The Isle of Wight MP has sought to 'set the record straight' about his recent appearance on BBC's Newsnight, in which he denied calling a Privileges Committee investigation into former Prime Minister Boris Johnson, a 'kangaroo court'.

Bob Seely had indeed said the phrase in an interview, on the same show, a week before.

However, when quizzed on its use by presenter Victoria Derbyshire on Tuesday (20), he said he didn't recall saying it or even appearing.

Victoria Derbyshire said: "A week last Friday you described the Privileges Committee as a kangaroo court.”

Interrupting, Mr Seely said: "I don't think I did."

Ms Derbyshire then replied: "You absolutely did because I watched the interview back today".

Mr Seely goes on to repeat that he doesn't remember saying it, but he said if he did, he 'clearly' regrets it.

The footage has been shared widely on social media and the clip even featured on LBC, with presenter James O'Brien saying Mr Seely 'had his pants pulled down live on national television'.

Seeking to explain what happened, Bob Seely told the County Press he 'was very clearly quoting my pro-Boris colleague who was speaking before me'.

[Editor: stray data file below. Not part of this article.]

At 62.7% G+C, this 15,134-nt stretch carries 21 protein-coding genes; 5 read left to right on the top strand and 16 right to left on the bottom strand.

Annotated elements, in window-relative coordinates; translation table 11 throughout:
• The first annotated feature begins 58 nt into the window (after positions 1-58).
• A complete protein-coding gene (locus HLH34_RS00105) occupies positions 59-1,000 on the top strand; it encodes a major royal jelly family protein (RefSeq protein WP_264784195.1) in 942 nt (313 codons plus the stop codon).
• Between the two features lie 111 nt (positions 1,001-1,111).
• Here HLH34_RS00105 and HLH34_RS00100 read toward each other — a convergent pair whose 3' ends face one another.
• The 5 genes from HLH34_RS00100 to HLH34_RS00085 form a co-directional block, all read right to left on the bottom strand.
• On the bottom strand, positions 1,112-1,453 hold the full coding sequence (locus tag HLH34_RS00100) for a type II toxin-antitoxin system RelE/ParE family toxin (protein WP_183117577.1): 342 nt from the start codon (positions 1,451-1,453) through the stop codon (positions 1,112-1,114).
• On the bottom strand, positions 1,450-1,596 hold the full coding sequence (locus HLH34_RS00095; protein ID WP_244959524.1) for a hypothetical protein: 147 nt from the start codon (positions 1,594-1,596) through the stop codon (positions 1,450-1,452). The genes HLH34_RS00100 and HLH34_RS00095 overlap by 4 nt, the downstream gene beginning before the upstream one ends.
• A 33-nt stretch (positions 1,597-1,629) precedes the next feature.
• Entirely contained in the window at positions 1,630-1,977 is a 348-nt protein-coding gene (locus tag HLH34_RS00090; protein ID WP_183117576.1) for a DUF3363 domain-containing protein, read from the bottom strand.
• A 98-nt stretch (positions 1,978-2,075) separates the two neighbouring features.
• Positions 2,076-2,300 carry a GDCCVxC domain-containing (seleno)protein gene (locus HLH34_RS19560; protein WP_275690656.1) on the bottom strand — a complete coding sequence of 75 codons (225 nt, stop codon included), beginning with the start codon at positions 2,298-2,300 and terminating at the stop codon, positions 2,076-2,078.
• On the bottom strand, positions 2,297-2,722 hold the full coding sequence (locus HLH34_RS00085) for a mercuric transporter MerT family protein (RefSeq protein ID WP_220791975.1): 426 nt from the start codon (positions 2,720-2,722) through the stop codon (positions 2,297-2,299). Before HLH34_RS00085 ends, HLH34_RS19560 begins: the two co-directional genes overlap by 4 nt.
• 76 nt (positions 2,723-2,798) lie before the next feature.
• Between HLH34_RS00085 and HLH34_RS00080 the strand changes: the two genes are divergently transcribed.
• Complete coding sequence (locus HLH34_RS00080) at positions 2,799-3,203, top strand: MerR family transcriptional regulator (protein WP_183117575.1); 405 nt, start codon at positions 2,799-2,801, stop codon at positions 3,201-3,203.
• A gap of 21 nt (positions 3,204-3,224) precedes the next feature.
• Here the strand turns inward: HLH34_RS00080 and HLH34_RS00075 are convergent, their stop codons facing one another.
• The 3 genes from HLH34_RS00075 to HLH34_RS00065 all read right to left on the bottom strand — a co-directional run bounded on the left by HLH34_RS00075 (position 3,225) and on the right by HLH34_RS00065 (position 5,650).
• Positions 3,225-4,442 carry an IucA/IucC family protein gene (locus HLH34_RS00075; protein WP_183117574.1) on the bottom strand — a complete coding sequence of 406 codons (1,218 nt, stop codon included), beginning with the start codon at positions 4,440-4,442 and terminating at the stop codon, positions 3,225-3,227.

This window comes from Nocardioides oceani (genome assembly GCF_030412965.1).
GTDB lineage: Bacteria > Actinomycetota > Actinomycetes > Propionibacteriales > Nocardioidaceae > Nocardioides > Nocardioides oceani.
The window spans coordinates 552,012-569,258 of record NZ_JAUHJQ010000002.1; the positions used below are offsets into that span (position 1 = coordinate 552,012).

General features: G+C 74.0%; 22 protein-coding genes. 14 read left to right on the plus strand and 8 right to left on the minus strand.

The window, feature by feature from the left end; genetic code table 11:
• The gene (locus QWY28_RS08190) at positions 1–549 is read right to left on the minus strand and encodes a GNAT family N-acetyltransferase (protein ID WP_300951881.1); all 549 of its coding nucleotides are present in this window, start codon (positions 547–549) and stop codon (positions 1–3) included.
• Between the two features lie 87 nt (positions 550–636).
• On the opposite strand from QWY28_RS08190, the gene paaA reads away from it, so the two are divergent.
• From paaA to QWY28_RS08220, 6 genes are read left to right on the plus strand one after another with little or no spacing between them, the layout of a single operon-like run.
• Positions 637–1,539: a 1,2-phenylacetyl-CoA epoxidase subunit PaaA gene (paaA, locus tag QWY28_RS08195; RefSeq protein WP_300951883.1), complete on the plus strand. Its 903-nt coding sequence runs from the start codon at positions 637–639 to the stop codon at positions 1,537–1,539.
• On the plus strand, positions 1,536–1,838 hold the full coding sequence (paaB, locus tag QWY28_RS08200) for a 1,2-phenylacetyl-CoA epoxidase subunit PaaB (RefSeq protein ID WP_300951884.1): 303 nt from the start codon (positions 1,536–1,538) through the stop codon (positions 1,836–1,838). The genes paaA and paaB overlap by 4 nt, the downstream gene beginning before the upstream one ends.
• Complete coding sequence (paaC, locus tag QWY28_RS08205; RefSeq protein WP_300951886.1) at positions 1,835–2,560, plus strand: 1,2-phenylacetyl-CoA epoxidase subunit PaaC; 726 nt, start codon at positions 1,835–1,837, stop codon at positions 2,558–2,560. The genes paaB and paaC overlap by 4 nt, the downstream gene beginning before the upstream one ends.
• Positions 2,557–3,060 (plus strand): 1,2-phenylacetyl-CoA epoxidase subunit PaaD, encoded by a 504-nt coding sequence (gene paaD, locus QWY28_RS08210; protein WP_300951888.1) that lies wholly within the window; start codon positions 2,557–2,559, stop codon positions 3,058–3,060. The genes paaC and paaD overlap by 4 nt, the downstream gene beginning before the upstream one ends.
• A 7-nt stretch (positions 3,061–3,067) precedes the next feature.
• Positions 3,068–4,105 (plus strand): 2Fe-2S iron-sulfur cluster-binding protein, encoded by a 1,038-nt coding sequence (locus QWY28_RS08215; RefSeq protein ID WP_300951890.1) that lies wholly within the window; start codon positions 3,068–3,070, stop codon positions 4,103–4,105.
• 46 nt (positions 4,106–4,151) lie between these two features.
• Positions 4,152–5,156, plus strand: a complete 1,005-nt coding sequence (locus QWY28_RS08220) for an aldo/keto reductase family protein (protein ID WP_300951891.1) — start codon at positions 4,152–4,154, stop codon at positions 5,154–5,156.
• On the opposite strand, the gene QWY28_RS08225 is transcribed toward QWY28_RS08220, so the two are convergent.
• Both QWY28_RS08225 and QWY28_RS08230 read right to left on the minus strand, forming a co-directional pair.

"Hence I didn't recall using it", he said.

He added: "I'm happy to accept I should have been clearer at the time - as I said last night - but in the context of the entire conversation, my wider position on the matter is clear. 

"Clearly, as I voted for the report, despite its flaws, I don’t consider it to have been a kangaroo court. Because I tend to avoid cliches when I was asked if I used the term, I didn’t recall, but I was happy to trust Victoria. 

"I then agreed it was the wrong term - because it was. I’m very happy to set that straight."

Mr Seely voted in favour of the Privileges Committee's report, which found Boris Johnson had committed five contempts of parliament. 

The investigation looked into his conduct regarding Partygate.

On the findings, Mr Seely added: "I think it’s good to have a reality check here. Boris agreed to stand down last year after I and others believed that his conduct was not up to standard. Since last autumn Rishi has been leading us, and doing a good job for the nation.

"I agree that it is important for all elected representatives to have high standards, and when they don’t reach them, to be clear about it, and apologise if need be. I certainly try to do so myself, which is why I, along with others, asked Boris to stand down over a year ago."